As journalist Dana Priest noted in a piece originally published in the Washington Post about the U.S. covert war in Colombia: "'There is no country, including Afghanistan, where we [the U.S.] had more going on,'" said William Wood, who was U.S. ambassador to Colombia from 2003 to 2007 before holding the same post in war-torn Afghanistan for two years after that."
And, of course, what the U.S. has had "going on" in Colombia for decades is massive military involvement, both overt and covert, though one would hardly know from the lack of media attention on this issue. In total, the U.S. has provided over $9 billion in military aid to Colombia since 2000, and that number continues to grow.
As the UNHCR just reported in its most recent Global Trends document, there is no country in this Hemisphere that comes close to Colombia in terms of displaced persons. Indeed, as the UNHCR records, Colombia has the second largest number of internally displaced persons (IDPs) in the world at 6 million, out of a total population of just under 50 million. This puts Colombia at a close second world-wide behind Syria which has around 6.5 million IDPs. Not surprisingly, there is a direct link between the U.S.' massive military aid to Colombia and this mass displacement of Colombians.
Amnesty International U.S.A. (AIUSA) has been one of the human rights organizations which has drawn such links. Thus, AIUSA has been critical for years of the U.S.'s continued bankrolling of repressive military and paramilitary forces in Colombia. As AI continues to state on its website:
Amnesty International USA has been calling for a complete cut off of US military aid to Colombia for over a decade due to the continued collaboration between the Colombian Armed Forces and their paramilitary allies as well the failure of the Colombian government to improve human rights conditions.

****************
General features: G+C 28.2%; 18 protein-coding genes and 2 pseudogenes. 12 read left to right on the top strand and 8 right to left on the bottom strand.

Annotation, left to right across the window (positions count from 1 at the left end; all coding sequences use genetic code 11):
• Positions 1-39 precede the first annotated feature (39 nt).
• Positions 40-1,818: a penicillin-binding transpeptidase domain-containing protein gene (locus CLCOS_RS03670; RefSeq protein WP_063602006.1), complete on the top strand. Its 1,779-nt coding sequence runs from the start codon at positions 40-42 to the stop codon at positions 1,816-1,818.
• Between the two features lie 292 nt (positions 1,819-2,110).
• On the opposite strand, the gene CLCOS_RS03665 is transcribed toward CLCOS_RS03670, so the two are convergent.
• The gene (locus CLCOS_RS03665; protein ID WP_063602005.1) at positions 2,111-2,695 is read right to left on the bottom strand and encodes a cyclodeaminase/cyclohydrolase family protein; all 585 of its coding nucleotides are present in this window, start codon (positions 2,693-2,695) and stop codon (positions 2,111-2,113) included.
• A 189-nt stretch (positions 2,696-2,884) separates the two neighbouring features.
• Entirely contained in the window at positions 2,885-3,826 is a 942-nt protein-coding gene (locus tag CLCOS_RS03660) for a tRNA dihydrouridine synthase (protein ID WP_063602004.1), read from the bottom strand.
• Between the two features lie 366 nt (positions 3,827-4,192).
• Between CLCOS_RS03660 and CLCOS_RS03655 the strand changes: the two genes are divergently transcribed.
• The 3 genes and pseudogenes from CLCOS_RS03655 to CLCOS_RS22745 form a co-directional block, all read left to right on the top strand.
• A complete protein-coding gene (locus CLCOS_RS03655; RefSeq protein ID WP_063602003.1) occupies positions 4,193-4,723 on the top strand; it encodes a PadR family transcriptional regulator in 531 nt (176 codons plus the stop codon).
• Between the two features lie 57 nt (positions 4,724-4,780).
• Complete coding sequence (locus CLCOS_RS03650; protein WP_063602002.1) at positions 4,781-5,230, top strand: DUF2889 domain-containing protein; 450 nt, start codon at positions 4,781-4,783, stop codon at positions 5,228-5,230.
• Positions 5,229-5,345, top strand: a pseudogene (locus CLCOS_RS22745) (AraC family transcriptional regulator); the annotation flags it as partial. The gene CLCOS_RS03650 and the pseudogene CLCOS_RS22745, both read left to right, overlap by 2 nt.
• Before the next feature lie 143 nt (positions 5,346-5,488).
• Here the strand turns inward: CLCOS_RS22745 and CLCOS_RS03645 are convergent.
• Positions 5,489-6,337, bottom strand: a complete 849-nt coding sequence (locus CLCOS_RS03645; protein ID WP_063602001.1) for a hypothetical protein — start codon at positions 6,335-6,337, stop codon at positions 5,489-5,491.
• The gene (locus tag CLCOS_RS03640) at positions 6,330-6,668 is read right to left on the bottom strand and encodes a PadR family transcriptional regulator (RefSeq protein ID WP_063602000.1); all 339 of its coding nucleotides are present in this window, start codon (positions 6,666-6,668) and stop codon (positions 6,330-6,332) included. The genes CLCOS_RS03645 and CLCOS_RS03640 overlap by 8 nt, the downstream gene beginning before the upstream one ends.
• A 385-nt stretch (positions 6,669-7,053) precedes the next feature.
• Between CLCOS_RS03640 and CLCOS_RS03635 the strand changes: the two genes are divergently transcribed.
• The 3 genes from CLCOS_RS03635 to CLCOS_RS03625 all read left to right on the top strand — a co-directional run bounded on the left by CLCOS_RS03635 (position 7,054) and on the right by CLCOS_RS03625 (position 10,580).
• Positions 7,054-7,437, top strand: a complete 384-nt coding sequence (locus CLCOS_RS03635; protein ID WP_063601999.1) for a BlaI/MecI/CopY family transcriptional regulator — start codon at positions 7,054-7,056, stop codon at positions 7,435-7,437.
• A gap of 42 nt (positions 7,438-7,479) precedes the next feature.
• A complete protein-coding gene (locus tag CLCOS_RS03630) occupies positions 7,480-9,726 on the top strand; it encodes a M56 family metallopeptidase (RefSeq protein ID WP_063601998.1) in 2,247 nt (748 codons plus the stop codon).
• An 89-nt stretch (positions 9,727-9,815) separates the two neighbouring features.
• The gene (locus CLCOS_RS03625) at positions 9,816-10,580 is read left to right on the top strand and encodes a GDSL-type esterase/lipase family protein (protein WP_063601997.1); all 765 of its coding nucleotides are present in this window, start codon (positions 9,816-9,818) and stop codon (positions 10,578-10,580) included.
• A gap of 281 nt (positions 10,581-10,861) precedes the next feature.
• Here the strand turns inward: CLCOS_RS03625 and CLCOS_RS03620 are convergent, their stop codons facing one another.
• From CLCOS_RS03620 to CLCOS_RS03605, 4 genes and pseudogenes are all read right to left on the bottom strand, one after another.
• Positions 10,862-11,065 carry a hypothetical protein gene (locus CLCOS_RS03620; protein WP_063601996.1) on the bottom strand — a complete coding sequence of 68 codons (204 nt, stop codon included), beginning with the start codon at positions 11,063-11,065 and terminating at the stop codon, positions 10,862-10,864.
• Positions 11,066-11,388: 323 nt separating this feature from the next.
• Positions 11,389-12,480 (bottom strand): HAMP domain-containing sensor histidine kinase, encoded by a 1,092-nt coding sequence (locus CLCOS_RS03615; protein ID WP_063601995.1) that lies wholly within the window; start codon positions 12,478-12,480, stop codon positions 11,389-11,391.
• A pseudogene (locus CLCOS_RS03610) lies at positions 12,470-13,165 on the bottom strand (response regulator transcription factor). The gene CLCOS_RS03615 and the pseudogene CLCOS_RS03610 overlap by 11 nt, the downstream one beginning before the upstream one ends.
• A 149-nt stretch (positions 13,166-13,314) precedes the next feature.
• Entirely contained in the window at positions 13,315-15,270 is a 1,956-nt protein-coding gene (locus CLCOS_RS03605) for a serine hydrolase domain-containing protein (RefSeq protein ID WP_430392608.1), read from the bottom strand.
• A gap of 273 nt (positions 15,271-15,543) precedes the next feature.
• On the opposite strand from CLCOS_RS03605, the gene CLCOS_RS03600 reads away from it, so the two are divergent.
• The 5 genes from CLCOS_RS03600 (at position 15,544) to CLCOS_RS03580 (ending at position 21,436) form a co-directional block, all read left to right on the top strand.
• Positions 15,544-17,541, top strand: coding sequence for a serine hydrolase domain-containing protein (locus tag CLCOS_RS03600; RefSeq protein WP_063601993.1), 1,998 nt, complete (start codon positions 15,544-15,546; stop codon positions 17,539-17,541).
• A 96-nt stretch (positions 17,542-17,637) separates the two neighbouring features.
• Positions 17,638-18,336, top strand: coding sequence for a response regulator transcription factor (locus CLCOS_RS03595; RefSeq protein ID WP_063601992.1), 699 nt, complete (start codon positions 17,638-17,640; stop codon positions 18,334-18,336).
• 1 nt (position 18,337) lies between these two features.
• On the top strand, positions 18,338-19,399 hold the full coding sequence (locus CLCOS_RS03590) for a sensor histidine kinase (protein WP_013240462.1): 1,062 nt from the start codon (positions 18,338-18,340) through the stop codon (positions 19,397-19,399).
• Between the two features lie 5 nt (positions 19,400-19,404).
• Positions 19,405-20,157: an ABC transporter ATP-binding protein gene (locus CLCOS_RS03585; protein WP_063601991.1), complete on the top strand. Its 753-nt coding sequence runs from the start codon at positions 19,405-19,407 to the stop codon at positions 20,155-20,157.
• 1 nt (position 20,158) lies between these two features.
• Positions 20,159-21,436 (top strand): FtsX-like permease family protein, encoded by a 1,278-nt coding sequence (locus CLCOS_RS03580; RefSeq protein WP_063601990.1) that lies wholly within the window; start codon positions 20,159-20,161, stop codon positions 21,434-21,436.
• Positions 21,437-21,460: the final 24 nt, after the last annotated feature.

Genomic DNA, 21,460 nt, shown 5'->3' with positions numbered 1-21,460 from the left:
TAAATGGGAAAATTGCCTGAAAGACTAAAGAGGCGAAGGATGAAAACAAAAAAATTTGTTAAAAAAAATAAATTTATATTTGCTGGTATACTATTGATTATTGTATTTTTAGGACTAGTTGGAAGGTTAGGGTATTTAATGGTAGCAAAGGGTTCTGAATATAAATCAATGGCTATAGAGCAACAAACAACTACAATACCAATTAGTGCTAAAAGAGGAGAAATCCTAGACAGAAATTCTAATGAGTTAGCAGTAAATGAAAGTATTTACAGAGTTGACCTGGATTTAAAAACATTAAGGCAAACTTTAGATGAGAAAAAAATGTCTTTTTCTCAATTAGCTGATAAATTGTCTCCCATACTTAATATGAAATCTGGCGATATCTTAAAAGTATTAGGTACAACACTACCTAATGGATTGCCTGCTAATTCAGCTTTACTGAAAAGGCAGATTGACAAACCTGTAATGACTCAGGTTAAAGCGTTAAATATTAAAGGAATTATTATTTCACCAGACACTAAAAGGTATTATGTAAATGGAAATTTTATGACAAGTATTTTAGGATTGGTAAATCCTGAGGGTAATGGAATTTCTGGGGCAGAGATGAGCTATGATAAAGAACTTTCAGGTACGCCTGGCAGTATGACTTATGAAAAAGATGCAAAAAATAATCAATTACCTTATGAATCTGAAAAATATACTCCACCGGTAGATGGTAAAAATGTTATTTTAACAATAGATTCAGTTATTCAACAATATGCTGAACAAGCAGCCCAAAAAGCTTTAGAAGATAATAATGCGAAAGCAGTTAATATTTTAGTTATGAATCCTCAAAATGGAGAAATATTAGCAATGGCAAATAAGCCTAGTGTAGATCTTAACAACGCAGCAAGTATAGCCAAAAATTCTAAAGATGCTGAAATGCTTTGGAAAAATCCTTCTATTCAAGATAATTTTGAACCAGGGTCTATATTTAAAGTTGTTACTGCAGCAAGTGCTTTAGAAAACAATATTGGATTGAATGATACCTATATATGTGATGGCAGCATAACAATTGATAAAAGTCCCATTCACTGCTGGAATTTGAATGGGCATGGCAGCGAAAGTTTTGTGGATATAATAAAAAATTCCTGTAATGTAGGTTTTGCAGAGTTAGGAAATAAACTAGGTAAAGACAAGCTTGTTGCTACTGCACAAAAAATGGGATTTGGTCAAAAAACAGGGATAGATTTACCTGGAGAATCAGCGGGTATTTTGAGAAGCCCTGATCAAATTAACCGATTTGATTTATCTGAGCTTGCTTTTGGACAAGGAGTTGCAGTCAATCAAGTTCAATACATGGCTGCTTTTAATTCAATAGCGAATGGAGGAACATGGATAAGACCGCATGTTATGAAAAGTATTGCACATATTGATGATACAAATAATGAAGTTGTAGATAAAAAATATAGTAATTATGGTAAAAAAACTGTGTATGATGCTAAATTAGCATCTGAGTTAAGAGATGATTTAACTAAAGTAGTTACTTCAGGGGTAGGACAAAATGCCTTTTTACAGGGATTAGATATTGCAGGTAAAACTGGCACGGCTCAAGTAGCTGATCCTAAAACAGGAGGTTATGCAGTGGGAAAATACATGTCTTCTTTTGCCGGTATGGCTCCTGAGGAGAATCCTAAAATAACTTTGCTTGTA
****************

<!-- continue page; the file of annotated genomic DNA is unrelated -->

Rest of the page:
Colombia has been one of the largest recipients of US military aid for well over a decade and the largest in the western hemisphere. Since 1994, AIUSA has called for a complete cut off of all US military aid until human rights conditions improve and impunity is tackled.
Yet torture, massacres, "disappearances" and killings of non-combatants are widespread and collusion between the armed forces and paramilitary groups continues to this day.
[D]espite overwhelming evidence of continued failure to protect human rights the State Department has continued to certify Colombia as fit to receive aid. The U.S. has continued a policy of throwing 'fuel on the fire' of already widespread human rights violations, collusion with illegal paramilitary groups and near total impunity.
For its part, Human Rights Watch (HRW), in its most recent country report, makes it clear that such gross human rights violations, including mass displacements, continue to this day:
Successor groups to paramilitaries, often led by members of demobilized paramilitary organizations, commit widespread abuses, such as killings, disappearances, and sexual violence.